September 17, 1999
To leaders, students, and admirers everywhere, he has “the father of modern management” and “the man who invented corporate America.” According to Forbes magazine, he is still “the youngest managerial mind” after sixty prolific years of writing, lecturing, and consulting. He is Peter F. Drucker, the world’s most widely read and influential thinker on business and management.
While there have been several books about Peter Drucker and his life, this is the first to present a comprehensive synthesis and in-depth analysis of his works and insights on management. Drawing from over forty years as a student, follower, and friend, John E. Flaherty has created a definitive account of Drucker’s managerial achievements. An expert on management himself, Flaherty provides readers with a practical overview of Drucker’s most important contributions to management and business strategy. He not only captures Drucker’s fundamental management concepts and ideas but also shows how these principles have current relevance for today’s practitioners.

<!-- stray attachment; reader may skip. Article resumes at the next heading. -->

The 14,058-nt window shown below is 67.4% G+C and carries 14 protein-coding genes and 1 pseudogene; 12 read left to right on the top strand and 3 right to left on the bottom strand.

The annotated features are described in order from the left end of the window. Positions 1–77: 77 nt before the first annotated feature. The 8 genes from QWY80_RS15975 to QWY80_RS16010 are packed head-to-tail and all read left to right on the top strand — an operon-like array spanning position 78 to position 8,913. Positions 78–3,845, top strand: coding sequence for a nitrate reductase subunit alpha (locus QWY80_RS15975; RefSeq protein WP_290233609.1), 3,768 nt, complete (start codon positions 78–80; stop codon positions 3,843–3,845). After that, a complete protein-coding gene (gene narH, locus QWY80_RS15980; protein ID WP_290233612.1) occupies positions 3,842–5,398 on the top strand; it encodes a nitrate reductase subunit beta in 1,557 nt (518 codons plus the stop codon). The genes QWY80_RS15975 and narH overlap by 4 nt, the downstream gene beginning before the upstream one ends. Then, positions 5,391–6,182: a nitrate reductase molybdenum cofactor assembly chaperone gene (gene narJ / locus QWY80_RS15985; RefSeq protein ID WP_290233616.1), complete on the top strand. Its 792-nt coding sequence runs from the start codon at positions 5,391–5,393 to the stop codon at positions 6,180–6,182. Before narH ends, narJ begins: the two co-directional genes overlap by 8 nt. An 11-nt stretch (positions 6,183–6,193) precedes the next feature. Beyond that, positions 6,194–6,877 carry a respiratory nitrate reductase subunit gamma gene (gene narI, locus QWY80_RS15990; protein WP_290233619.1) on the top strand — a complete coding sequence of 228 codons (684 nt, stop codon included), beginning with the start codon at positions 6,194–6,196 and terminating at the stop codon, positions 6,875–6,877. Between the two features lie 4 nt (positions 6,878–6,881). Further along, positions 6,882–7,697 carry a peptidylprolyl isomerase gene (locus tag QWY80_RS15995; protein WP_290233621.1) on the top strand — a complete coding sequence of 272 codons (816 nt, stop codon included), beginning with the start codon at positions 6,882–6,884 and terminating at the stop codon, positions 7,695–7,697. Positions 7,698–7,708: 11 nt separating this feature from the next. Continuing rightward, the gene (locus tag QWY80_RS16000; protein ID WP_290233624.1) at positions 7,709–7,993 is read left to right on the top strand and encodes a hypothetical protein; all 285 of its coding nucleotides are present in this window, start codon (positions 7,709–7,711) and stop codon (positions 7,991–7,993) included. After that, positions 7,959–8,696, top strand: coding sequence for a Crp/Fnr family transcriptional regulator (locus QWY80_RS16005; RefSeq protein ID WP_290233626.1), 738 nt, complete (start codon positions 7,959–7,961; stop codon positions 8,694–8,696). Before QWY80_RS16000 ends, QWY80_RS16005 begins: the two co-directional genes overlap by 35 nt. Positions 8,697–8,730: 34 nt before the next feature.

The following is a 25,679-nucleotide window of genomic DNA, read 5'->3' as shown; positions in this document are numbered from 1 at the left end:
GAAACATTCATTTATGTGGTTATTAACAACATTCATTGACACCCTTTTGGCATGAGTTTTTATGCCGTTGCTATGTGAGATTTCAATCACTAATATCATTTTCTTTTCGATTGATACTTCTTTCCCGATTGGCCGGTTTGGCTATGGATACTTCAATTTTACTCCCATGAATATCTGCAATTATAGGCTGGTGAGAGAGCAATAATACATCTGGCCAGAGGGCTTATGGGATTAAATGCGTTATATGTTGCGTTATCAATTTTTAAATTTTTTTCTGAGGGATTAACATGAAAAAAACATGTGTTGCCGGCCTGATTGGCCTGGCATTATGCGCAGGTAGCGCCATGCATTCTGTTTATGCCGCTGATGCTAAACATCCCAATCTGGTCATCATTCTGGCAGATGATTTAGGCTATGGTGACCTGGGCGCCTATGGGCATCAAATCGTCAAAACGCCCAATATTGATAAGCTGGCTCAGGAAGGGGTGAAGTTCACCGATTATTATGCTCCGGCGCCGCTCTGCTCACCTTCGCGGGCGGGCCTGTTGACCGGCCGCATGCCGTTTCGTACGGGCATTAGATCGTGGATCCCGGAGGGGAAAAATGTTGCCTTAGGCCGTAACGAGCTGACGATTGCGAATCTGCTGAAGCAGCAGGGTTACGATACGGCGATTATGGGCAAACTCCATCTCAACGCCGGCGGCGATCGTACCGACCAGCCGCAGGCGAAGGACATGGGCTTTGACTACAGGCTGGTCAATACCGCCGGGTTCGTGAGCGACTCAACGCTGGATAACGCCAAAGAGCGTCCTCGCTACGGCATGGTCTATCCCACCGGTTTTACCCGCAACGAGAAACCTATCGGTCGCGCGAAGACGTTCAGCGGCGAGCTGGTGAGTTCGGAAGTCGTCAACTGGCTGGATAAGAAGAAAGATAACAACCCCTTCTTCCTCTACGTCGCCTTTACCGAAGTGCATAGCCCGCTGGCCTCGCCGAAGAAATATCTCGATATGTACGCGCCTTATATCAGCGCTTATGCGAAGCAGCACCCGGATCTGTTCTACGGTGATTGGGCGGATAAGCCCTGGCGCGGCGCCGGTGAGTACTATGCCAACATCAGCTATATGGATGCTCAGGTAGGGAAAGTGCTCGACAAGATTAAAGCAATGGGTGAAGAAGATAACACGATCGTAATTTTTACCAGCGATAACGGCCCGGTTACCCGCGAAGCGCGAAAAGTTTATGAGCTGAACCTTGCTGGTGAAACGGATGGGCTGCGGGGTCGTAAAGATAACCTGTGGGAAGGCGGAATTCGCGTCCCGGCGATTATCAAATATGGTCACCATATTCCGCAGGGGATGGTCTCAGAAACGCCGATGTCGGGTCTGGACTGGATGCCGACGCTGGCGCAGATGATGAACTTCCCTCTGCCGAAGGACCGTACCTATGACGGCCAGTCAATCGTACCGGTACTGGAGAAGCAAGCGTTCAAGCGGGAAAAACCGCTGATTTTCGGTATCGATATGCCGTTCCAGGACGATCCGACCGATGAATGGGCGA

For those new to Peter Drucker, this essential compendium is a crash course on his most profound discoveries on management, change, entrepreneurial endeavor, and executive effectiveness. For those who have read Drucker’s extensive writings, this significant volume offers deeper insight into his more novel and far-reaching concepts. Filled with useful summaries and checklists of key lessons, Peter Drucker: Shaping the Managerial Mind distills a lifetime of wisdom and experience for managers and students everywhere.
John E. Flaherty is professor emeritus of management at Pace University in New York City, where he was formerly dean of the Graduate School of Business and chairman of the Social Science Department. He first encountered Peter Drucker while auditing one of Drucker’s management courses at New York University in the mid 1950s. Over the years, Flaherty has followed and kept notes on the material from Drucker’s lectures, books, articles, conversations, and correspondence – many of which have found their way into Peter Drucker: Shaping the Managerial Mind.